UNDATED (CNN) - It may be one of the most-famous violins in history. An instrument played by one of the musicians on board the ill-fated Titanic, perhaps still producing music as the famous ship sank. The violin fetched quite a price at auction over the weekend.
This violin once belonged to a musician named Wallace Hartley. If the name's unfamiliar, you'll know the ship he sailed on. Hartley was the bandleader of the Titanic. That's the reason why the instrument fetched $1.7 million in auction Saturday in England.
Unlike many other Titanic artifacts, the violin didn't fall to the ocean floor. Historians believe it was strapped to Hartley's body when it was pulled from the water, days after Titanic sank.
It turned up in an attic in Britain seven years ago and what helped identify it was an engraving from Hartley's fiancé: "For Wallace on the occasion of our engagement, from Maria."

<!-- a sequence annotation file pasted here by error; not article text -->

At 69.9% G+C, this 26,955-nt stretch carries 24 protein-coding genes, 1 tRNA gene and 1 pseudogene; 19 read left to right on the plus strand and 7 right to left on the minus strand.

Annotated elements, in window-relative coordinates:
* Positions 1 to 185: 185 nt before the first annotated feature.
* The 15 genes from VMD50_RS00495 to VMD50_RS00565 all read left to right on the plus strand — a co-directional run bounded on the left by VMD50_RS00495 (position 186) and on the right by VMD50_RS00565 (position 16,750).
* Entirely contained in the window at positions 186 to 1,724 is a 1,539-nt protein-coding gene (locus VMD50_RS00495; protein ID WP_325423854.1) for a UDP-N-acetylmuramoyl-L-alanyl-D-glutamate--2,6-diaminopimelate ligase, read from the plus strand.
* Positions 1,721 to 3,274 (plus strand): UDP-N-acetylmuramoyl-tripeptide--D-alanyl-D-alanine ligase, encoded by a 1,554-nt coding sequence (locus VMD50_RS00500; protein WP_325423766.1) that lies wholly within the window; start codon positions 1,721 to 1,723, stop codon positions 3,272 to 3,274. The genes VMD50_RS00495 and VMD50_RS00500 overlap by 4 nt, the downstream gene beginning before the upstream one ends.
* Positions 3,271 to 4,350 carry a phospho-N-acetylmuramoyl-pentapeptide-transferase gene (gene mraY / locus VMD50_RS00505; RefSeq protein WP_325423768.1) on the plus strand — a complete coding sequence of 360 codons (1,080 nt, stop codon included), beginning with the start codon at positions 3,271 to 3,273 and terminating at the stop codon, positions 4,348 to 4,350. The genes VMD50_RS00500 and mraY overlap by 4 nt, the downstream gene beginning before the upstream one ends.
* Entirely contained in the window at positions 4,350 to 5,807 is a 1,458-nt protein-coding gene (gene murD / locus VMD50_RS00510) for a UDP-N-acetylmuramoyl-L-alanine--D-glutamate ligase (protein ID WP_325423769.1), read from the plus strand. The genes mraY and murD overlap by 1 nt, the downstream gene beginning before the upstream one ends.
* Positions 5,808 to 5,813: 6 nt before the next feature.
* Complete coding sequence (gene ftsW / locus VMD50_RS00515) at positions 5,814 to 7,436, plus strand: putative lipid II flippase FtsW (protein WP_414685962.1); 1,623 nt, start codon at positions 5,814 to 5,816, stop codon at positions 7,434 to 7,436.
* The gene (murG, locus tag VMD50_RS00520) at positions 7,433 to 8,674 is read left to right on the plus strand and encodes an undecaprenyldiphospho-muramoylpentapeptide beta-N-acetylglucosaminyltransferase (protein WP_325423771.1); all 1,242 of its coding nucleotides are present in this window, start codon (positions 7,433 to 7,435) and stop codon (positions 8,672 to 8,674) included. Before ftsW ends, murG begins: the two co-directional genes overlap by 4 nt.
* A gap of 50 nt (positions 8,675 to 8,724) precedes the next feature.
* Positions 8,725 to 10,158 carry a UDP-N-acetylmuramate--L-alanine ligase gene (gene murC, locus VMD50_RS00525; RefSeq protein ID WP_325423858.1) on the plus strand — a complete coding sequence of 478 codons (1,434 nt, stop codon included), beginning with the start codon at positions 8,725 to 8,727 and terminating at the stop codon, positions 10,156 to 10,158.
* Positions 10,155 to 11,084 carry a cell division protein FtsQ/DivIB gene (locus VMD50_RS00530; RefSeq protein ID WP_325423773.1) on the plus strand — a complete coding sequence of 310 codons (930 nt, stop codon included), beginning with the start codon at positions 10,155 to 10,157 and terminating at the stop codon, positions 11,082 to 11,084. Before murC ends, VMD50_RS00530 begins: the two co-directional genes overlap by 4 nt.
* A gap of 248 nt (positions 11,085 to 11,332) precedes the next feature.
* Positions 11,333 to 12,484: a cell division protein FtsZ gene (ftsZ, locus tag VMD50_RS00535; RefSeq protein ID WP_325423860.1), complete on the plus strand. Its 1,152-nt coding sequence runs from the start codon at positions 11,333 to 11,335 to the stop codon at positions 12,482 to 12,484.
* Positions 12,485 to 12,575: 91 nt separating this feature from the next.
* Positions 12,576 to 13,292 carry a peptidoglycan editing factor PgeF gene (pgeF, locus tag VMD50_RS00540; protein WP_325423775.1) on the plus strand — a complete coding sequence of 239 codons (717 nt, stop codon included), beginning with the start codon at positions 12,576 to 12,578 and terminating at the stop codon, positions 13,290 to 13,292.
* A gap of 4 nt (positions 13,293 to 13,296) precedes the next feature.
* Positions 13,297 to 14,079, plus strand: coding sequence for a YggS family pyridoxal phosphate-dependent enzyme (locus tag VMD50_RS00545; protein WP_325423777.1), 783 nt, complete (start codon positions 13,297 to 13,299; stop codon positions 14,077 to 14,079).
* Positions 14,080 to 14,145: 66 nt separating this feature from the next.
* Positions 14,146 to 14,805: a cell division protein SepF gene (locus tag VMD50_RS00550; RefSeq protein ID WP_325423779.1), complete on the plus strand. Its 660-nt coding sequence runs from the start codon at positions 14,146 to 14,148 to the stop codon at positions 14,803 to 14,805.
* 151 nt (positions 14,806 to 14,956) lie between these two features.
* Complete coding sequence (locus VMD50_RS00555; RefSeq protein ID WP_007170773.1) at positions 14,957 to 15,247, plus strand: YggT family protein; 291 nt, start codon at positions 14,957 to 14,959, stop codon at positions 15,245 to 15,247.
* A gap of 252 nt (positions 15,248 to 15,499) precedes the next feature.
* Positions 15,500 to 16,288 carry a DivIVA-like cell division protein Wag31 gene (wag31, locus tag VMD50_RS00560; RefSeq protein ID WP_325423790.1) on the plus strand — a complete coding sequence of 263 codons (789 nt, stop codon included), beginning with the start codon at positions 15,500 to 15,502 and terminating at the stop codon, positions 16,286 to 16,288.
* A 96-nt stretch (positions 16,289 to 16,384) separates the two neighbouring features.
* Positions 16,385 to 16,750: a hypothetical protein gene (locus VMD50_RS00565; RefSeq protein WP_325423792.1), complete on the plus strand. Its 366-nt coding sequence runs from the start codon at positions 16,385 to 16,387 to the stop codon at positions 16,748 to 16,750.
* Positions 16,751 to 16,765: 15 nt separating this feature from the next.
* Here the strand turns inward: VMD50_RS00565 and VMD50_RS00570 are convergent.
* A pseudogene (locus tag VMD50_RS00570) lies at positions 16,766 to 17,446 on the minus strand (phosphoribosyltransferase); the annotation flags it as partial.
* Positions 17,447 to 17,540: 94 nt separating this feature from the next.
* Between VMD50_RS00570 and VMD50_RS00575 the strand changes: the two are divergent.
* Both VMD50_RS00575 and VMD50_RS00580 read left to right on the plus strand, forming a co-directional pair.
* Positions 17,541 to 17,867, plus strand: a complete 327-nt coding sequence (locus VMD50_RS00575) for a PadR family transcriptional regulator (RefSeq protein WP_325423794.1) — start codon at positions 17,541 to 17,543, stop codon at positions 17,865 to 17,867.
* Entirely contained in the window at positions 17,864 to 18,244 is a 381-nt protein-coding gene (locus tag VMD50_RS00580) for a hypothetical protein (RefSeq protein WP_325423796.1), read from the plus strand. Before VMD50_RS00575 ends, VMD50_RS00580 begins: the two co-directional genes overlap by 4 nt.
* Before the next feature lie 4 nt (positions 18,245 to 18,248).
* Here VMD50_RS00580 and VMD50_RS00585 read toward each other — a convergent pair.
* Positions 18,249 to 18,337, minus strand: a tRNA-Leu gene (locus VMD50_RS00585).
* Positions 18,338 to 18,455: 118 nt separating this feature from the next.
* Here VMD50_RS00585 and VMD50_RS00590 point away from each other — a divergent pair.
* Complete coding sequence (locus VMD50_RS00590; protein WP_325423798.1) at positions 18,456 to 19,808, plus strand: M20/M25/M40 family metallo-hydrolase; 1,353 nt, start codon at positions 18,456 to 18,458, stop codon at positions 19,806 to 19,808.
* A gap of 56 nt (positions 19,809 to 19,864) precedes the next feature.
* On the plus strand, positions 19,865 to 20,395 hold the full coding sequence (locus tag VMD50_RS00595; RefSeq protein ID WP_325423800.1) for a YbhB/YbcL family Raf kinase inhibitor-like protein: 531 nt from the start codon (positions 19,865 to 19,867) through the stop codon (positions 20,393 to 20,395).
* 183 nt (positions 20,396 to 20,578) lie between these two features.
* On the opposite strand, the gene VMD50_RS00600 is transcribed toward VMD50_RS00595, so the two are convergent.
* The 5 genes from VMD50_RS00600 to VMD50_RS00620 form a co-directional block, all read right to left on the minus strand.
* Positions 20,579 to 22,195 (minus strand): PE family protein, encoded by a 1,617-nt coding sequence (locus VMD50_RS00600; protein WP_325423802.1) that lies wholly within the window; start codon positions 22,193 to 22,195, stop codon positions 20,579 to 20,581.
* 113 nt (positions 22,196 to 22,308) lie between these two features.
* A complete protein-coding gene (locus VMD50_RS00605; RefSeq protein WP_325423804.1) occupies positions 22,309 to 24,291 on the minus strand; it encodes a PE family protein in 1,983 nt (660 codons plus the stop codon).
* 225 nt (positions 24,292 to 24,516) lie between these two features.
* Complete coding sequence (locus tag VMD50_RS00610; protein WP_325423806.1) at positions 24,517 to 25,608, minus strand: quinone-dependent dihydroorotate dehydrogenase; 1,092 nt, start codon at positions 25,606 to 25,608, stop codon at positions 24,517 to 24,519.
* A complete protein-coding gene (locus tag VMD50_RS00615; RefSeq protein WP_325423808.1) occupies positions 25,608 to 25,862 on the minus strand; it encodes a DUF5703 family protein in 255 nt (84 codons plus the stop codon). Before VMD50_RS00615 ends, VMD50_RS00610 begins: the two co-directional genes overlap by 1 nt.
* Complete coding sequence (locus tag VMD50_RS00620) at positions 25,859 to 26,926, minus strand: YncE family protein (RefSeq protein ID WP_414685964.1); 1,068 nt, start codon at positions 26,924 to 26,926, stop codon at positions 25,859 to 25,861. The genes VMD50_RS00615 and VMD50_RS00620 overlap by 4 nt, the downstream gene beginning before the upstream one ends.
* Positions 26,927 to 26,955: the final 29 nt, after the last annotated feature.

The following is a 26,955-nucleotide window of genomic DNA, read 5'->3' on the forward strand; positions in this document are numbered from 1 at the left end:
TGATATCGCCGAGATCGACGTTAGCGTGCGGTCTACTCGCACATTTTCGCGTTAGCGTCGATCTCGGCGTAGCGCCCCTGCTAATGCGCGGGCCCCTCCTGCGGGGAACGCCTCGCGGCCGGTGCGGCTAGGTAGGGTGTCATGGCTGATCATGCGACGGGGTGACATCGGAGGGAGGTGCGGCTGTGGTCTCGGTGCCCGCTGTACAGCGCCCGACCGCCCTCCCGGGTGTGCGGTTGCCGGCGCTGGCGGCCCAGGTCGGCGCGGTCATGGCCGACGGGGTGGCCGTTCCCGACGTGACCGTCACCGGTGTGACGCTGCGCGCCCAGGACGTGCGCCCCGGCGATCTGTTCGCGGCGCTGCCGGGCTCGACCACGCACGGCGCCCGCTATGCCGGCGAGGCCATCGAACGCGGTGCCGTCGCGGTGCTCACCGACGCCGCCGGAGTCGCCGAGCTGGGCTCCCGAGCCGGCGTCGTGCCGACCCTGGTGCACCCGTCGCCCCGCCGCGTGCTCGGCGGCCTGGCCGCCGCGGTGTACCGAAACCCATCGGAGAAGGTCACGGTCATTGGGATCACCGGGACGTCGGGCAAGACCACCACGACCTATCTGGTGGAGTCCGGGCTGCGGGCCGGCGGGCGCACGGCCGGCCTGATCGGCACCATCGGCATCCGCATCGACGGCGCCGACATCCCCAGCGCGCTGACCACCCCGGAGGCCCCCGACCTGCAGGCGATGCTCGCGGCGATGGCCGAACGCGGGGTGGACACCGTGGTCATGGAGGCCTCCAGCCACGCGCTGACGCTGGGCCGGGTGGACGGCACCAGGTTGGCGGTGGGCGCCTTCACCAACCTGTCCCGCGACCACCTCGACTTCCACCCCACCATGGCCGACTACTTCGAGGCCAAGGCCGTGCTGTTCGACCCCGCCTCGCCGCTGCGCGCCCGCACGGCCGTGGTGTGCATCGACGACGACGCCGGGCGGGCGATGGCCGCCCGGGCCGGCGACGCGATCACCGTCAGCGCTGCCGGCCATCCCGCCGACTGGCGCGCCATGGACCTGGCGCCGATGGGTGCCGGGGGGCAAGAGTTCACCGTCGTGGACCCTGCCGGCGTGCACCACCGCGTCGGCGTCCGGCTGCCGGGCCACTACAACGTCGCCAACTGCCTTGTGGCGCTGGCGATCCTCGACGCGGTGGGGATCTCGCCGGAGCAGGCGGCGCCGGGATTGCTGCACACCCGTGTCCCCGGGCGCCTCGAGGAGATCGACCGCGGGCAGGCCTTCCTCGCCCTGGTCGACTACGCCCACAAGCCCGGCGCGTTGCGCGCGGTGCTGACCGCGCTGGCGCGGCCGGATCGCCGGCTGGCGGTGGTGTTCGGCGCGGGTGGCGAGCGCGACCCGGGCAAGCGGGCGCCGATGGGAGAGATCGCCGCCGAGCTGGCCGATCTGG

The violin was returned to her after the shipwreck. Maria never married.
To be fair, other historic violins have gone for more. A rare, 1721 Stradivarius once fetched almost $16 million.
This violin is one of many Titanic artifacts, including others from Wallace Hartley, to come up for auction. It may be the most symbolic, though. It tells a story that is at once a romance and a tragedy.
As remembered in films about the Titanic, this is to believed to be the instrument Hartley used for the hymn, "Nearer, my God, to thee..." as "the band played on," and the ship sank into the icy Atlantic.
It's not playable, and may never be again. Like the Titanic itself, Hartley's violin keeps its secrets locked inside.